What is often neglected in license agreements is the fate of royalty payments when the licensee sells his business (i.e. his assets used to manufacture the licensed products) to a third party. This question arises especially when the licensed product is manufactured under a know-how license only; when the licensed product is a patented product, the patentee can always oppose his patent against a third party who exploits the patented invention without the authorization of the patentee. Consequently, a third party who purchases the assets with which to manufacture the patented products from the licensee, necessarily (at least if he wishes to avoid infringement proceedings by the patentee) needs to associate the patentee to the transaction, either through a novation agreement where the patentee guarantees continued performance of the contract and the purchaser assumes all obligations under the contract, or through a new license agreement under which the purchaser acquires the licensed rights under conditions to be agreed with the patentee.
However, when know-how is involved, the licensor does not have title rights to the know-how that, unlike a patent, he can oppose to a third party. This limitation may put the licensor in an awkward situation when a third party acquires the assets from the licensee without being innovated into the license agreement when (1) the know-how is no longer confidential information (since it has fallen into the public domain as a result of the introduction on the marketplace of the product, or asa resultof the expiryof the contractual confidentiality term) but the licensee continues to pay royalties under the license agreement, (2) the know-how continues to be confidential information but is not, as such, transferred to the purchaser since the value of the know-how resided in tooling up the manufacturing process and not in the operation of the said process.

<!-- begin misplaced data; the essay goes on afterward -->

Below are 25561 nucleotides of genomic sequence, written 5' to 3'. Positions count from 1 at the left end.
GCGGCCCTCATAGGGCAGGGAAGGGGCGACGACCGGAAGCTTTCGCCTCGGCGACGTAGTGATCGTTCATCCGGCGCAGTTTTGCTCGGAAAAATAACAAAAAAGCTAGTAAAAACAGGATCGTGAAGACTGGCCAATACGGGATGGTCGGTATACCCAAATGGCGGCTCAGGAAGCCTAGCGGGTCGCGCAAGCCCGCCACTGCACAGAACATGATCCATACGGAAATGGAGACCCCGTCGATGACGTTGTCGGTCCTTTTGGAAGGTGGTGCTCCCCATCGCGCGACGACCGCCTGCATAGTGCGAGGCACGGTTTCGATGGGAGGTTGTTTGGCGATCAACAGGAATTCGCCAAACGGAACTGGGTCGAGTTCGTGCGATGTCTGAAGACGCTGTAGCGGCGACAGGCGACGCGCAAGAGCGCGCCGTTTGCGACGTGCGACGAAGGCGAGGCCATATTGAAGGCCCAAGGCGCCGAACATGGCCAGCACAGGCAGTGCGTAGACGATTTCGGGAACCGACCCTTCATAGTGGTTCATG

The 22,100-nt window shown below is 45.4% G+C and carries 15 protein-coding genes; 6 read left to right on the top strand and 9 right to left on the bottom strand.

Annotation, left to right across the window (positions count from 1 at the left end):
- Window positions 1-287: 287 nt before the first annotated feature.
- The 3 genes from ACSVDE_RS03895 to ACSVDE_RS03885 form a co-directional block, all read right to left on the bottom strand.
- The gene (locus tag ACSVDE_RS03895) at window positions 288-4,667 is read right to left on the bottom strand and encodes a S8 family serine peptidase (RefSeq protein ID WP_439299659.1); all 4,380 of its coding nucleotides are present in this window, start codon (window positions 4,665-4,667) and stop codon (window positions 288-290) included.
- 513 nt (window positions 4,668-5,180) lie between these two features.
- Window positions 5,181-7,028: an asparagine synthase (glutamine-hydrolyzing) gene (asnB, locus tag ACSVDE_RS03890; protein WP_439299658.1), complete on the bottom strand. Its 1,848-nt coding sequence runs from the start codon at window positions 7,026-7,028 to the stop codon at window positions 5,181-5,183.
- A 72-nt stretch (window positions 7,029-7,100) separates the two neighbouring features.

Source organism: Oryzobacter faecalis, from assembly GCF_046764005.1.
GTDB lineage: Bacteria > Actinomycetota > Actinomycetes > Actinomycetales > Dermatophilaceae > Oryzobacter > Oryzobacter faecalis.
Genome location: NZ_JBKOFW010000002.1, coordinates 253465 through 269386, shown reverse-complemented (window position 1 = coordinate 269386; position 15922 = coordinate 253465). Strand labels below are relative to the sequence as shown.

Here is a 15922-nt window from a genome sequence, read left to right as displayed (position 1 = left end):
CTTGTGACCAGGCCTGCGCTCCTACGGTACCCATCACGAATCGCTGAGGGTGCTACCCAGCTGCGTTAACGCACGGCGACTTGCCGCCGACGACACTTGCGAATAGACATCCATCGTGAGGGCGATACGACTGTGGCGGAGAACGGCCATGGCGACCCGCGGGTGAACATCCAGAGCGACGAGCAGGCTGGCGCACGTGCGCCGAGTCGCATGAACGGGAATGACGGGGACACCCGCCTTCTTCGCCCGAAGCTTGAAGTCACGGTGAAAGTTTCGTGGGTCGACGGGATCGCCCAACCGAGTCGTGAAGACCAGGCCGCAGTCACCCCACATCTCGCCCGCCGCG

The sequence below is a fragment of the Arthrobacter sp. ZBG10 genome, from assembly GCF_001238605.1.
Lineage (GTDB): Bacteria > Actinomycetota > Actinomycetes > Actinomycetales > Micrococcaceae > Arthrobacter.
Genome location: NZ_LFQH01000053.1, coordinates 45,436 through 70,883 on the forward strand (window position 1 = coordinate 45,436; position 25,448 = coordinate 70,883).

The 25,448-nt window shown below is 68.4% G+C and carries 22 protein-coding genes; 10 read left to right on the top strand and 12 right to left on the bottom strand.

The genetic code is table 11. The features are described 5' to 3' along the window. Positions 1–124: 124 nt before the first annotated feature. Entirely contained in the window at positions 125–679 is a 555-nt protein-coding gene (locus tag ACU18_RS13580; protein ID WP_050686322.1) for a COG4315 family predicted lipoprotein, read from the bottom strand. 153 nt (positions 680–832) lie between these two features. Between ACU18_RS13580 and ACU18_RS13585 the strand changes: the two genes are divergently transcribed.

Since license agreements create personal rights (and not real rights) in the licensed object, the transfer of the licensed object to a third party does not implicate a transfer of the license agreement (and corresponding obligations under said agreement) to that third party. This is particularly true for know-how license agreements ; certain national legislations create specific real rights for patent license agreements. Consequently, under the above situations, the third party purchaser can freely exploit the know-how, without being bound by the corresponding royalty payment obligations that were, after all, personal obligations of the licensee towards the licensor that, in principle, are not opposable to the third party purchaser.